What Are the Causes of Fluctuating Thyroid Levels?
Abnormally high thyroid hormone levels, or hyperthyroidism, can cause increased heart rate, anxiety and weight loss. When thyroid hormone levels drop too low the result is fatigue, weight gain and slowed heart rate, a condition known as hypothyroidism.
Inflammation of the thyroid gland can disrupt normal thyroid hormone levels in numerous ways. Hashimoto’s thyroiditis is an autoimmune disorder, and one of several diseases that causes inflammation of the thyroid 3. Hereditary factors, gender, radiation exposure and pregnancy all influence a person’s likelihood of getting Hashimoto’s thyroiditis, according to the U.S. Department of Health and Human Services. This disease is the most common cause of hypothyroidism.
Toxic substances and radiation exposure can also inflame the thyroid gland, prompting an abnormal increase in the release of stored of thyroid hormones.
Postpartum thyroiditis typically affects less than 10 percent of women during the year after giving birth, according the Hormone Foundation. It begins with a 2- to 4-month phase during which the thyroid is overactive. The over-stimulation eventually damages the gland, which then produces less hormone, beginning a hypothyroid phase.
- Inflammation of the thyroid gland can disrupt normal thyroid hormone levels in numerous ways.
- Toxic substances and radiation exposure can also inflame the thyroid gland, prompting an abnormal increase in the release of stored of thyroid hormones.
What Is Low TSH?
Tumors of the pituitary gland can affect thyroid hormone levels. The pituitary gland produces thyroid stimulating hormone, or TSH. Some pituitary tumors cause an increase in the production of thyroid stimulating hormone, while others can cause decreases. Thyroid stimulating hormone in turn prompts the thyroid to produce greater amounts of hormone.
According to Lab Tests Online, dysfunction of the hypothalamus can alter the pituitary gland’s ability to make TSH, which in turn affects thyroid hormone levels 2. Benign tumors called adenomas can grow in the thyroid and produce excess thyroid hormone even in the absence of the TSH usually released by the pituitary gland. The Hormone Foundation states that 90 percent of thyroid tumors are benign, but cancerous thyroid nodules do exist, and can spread through the body rapidly.
- Tumors of the pituitary gland can affect thyroid hormone levels.
- Some pituitary tumors cause an increase in the production of thyroid stimulating hormone, while others can cause decreases.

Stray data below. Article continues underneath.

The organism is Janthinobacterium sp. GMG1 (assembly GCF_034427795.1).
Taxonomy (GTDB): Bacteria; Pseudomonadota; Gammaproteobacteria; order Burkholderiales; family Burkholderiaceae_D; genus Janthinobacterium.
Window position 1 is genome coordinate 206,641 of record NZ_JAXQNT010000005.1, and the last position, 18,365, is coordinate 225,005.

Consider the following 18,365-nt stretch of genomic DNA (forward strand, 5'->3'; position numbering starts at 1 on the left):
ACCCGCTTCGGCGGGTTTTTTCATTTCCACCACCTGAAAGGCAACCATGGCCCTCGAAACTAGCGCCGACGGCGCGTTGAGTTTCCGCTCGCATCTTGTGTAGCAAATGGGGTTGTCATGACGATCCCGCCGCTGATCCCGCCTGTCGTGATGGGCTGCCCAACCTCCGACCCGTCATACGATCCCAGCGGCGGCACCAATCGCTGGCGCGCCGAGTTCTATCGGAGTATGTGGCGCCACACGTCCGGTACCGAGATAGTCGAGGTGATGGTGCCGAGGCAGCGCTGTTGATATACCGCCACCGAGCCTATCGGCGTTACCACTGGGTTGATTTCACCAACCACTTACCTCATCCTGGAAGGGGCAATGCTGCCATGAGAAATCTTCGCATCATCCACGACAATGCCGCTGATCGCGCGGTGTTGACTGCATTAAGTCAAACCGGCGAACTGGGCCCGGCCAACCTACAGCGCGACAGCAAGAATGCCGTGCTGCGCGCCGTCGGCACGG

A deficiency or excess of iodine in the diet can affect the function of the thyroid gland. Iodine is essential for the creation of thyroid hormones. In the United States, iodine is added to salt, which has lead to an elimination of iodine deficiency from the realm of major public health problems, but in some other areas of the world, iodine deficiency still causes problems such as:
What Is Low TSH?
Side Effects of Hypothyroidism
What Is Considered a Low TSH Level?
Iodine & Selenium Dosage for Thyroid Problems
What Does Low TSH Level Mean?
Can I Eat Seaweed If I Have Hyperthyroidism?
Symptoms of High TSH Levels
Gout and Iodine
L-Carnitine & Hypothyroidism
What Does a High TSH Level Mean?
- MyThyroid.com: Iodine
- Lab Tests Online: Pituitary Disorders
- MedlinePlus: Thyroid Diseases
- American Thyroid Association. General Information/Press Room.
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- The National Institute of Diabetes and Digestive and Kidney Diseases. Hyperthyroidism (Overactive Thyroid). Published August 2016.
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- Liu G, Liang L, Bray GA, et al. Thyroid hormones and changes in body weight and metabolic parameters in response to weight loss diets: the POUNDS LOST trial. Int J Obes (Lond). 2017;41(6):878-886. doi:10.1038/ijo.2017.28
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- Garber J, Cobin R, Gharib H, et. al. Clinical practice guidelines for hypothyroidism in adults: Cosponsored by the American Association of Clinical Endocrinologists and the American Thyroid Association. Endocrine Practice. 2012;18(6). doi:10.1089/thy.2012.0205
- Haugen A, Alexander K., Bible K, et. al. 2015 American Thyroid Association Management guidelines for adult patients with thyroid nodules and differentiated thyroid cancer. Thyroid. 2016;26(1):1-133. doi:10.1089/thy.2015.0020
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For 15 years, Charis Grey's award-winning work has appeared in film, television, newspapers, magazines and on the Internet. She has worked as a story editor on the CBS drama "Flashpoint" and her work appears bimonthly in "The Driver Magazine." She has a Bachelor of Science in biology and a doctorate in chiropractic medicine from Palmer College.